TOKYO — The highest temperatures in at least 147 years have scorched much of eastern Japan for a week as of Friday, with the government asking citizens to cut power use as much as possible, while still running air conditioners to stay safe.
The region around Tokyo was set for its seventh straight day of temperatures above 35 Celsius (95 Fahrenheit) and faced a hot weekend as well, and the western city of Nagoya was predicted to hit a sizzling 40C. Slightly cooler temperatures and possibly rain could bring relief on Monday.
Authorities issued no warning of a possible power crunch for the first time this week, although energy supplies will remain tight amid rising energy prices, adding fervor to calls within the government to restart more nuclear reactors that have been offline since the Fukushima disaster of March 2011 .
The government warned dangerous conditions would persist, again encouraging people to relax the use of masks outdoors, a message slow to take root in Japan, where mask-wearing was popular even before the pandemic.
“Since it raises the risk of heatstroke, please take off your masks outside if you are far away from others and not speaking,” Deputy Chief Cabinet Secretary Seiji Kihara told a news conference.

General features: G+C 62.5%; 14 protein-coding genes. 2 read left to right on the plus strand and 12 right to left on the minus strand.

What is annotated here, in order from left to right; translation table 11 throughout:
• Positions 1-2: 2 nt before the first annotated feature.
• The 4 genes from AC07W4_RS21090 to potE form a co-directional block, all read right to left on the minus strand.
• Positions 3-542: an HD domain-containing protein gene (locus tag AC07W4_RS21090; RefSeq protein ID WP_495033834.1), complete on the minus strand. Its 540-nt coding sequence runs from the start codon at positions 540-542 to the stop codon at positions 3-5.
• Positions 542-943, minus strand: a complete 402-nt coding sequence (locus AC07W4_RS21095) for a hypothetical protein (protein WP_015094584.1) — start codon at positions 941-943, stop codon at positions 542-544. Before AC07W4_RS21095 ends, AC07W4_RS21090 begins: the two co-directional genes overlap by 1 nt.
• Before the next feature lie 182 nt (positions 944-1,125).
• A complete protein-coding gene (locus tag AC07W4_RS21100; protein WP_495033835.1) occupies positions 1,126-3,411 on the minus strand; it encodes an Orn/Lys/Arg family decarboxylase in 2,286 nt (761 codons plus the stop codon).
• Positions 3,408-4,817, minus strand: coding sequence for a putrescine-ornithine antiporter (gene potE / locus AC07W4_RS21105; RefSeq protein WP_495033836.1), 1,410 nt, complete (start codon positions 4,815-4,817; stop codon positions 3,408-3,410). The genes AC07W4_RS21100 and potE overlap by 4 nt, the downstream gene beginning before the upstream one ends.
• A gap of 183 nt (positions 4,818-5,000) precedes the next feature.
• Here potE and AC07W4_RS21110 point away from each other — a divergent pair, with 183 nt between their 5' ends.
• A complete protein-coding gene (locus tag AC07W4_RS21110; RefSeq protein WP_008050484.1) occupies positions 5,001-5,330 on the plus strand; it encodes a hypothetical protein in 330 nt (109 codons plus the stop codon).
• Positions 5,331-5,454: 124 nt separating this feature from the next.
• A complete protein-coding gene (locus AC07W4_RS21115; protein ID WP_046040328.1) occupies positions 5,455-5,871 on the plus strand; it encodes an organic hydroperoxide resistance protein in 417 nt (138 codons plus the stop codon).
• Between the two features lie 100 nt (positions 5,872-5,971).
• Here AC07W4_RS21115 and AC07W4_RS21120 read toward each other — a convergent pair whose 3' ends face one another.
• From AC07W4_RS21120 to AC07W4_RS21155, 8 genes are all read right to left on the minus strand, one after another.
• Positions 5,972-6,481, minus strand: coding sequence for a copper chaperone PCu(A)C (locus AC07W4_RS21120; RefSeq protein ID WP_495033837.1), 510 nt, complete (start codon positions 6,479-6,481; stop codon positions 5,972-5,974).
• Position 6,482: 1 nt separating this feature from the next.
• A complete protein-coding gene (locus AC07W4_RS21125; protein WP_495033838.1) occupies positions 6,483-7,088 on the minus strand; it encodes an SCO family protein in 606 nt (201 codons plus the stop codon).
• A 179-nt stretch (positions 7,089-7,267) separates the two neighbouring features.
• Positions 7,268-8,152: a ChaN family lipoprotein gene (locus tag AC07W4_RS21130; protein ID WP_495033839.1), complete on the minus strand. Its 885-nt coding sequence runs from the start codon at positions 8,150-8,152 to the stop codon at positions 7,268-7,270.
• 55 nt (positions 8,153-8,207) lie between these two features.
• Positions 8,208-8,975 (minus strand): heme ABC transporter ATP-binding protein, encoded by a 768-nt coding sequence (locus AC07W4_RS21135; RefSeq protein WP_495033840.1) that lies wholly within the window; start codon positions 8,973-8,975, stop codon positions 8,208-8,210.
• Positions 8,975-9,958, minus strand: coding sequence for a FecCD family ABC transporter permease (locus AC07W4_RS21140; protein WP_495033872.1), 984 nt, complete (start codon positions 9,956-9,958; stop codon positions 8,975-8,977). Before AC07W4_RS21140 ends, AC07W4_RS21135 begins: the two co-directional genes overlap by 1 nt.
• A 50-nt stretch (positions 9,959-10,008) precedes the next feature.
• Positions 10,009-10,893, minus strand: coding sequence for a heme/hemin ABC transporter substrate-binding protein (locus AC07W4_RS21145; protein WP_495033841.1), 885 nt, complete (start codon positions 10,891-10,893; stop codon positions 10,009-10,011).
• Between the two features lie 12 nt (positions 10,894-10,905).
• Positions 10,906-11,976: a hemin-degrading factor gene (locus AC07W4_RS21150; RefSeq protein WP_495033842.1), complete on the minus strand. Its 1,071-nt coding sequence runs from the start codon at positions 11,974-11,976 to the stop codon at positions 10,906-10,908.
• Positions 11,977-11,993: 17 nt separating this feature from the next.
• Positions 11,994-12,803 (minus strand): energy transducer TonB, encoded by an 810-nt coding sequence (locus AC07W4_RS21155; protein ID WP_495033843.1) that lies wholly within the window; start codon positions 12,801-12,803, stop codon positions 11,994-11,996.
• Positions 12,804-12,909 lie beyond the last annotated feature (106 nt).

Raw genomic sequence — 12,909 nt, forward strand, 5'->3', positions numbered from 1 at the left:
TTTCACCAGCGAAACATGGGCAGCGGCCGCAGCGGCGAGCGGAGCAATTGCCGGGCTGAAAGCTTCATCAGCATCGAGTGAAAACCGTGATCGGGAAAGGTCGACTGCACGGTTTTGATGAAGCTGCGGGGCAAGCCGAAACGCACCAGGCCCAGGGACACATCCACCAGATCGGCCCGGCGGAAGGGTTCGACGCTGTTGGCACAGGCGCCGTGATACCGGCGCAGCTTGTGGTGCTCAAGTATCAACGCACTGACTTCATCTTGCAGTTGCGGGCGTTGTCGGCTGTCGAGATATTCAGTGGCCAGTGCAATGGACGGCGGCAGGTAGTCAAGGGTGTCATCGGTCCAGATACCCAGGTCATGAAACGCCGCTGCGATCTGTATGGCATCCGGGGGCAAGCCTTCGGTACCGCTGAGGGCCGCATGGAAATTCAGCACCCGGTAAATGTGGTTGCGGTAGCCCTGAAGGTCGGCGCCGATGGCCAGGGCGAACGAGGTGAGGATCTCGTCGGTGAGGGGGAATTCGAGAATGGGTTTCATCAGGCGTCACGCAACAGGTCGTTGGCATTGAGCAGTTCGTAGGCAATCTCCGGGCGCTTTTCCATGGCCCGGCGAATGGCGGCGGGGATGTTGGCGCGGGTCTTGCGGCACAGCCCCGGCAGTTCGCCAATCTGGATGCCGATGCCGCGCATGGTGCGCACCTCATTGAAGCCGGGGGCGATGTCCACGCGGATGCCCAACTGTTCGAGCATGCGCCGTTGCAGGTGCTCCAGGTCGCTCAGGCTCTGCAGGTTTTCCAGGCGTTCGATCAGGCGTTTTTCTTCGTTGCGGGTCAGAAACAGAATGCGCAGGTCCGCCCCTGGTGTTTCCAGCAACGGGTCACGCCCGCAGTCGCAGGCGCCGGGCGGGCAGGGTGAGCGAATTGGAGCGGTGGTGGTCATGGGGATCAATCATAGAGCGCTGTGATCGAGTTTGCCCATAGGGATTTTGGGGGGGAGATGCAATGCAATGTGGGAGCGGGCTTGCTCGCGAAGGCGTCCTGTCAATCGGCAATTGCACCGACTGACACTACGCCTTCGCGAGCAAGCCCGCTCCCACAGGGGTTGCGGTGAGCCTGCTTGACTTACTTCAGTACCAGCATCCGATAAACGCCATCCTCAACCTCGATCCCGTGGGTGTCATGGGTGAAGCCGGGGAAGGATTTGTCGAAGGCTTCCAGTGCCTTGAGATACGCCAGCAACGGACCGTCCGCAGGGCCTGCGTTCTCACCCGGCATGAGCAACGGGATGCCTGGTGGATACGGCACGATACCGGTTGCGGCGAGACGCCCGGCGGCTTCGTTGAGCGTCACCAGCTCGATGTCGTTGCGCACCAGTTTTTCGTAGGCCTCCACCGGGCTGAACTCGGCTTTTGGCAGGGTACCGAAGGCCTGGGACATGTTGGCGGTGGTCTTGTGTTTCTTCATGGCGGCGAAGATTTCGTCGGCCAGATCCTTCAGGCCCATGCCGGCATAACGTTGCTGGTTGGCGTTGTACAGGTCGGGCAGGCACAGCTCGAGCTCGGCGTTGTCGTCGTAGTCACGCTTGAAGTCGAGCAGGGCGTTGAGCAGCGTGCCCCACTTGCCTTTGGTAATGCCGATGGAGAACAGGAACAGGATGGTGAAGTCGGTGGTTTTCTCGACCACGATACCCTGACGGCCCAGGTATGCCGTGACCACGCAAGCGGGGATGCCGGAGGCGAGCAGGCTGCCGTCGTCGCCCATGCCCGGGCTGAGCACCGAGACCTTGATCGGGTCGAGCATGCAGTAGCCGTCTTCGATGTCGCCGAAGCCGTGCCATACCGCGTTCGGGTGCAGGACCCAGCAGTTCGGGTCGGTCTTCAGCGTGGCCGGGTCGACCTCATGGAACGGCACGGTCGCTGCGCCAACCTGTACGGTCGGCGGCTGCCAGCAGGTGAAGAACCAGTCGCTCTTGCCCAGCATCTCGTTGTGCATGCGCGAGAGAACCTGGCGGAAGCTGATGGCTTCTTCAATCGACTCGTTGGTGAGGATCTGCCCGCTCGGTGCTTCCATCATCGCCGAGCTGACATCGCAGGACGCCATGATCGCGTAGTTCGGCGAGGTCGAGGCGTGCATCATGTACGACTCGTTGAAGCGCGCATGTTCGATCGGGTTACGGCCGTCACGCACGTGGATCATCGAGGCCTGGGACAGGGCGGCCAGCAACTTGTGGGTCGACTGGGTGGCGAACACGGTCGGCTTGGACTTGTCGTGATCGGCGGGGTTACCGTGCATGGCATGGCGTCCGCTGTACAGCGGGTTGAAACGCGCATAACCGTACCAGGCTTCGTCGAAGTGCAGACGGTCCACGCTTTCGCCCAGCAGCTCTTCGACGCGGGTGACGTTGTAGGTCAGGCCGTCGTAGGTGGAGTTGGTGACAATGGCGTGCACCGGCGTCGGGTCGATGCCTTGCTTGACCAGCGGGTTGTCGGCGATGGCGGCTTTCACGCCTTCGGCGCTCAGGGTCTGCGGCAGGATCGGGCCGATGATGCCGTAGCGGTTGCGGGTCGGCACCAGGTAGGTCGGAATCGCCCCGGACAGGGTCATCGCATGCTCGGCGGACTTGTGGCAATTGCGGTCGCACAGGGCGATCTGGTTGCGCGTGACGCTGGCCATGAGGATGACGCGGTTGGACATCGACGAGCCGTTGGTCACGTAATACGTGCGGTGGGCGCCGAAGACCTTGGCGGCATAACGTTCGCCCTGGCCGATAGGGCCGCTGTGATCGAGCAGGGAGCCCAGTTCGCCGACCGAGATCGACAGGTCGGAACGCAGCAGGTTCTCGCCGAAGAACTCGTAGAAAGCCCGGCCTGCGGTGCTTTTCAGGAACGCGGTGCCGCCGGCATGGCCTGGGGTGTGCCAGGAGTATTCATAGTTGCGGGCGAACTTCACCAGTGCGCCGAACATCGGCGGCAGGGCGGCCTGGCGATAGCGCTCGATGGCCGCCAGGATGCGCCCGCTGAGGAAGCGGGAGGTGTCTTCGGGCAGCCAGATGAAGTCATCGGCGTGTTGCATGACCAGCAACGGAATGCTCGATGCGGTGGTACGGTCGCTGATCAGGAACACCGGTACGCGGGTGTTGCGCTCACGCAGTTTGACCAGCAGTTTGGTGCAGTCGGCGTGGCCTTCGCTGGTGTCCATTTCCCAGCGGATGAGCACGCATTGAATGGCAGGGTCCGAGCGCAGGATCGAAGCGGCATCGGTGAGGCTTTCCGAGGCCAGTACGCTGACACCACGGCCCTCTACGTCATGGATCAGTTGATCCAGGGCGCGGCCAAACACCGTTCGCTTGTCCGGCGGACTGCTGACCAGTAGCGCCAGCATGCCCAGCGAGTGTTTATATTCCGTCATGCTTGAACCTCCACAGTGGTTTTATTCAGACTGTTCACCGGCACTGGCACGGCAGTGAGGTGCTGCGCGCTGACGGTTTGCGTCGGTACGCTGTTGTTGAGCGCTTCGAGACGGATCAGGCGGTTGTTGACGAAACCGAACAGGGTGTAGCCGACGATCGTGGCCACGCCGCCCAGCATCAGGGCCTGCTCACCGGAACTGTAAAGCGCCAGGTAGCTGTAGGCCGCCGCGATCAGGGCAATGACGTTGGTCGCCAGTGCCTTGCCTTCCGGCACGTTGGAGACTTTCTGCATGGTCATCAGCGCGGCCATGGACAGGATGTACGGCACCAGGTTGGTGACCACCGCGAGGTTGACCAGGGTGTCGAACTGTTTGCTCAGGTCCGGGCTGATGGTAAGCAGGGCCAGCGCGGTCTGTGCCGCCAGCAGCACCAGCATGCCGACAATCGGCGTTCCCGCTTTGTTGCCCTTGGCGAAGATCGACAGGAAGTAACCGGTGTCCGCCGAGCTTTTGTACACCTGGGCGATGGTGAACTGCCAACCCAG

The power grid in greater Tokyo, home to 37 million people, crept perilously close to usage levels that could have threatened power outages on Thursday. The situation has eased, though, as measures taken by authorities to deal with summer peak demand kicked in with the start of July.
Japan frequently sees scorching summer temperatures. Last year, several events at the Tokyo Olympics in late July had to be rescheduled due to the heat. But temperatures in June this year have been unprecedented, catching authorities unprepared.
“Due to the record high temperatures, we had (power) demand nearly equal to summer peak levels in June – before we were able to gather sufficient supply resources. That’s why things got tight,” an official at the Ministry of Economy, Trade and Industry (METI) told reporters on Thursday.
Some manufacturers shortened work hours and some companies asked workers to turn off unused appliances earlier this week. A few commuter train stations also shut off escalators, and an amusement park in Yokohama, a city near Tokyo, turned off the lights on its Ferris wheel and ropeway at night, the Nikkei Shimbun reported.
The heat came with an early end to the rainy season, which in some parts of Japan lasted barely two weeks, leaving dams partly empty and some areas calling for water conservation.
A tropical storm may brush Japan next week, finally bringing rain and slightly cooler temperatures. (Reporting by Yuka Obayashi and Elaine Lies; Additional reporting by Mariko Katsumura; Writing by Elaine Lies; Editing by Tom Hogue)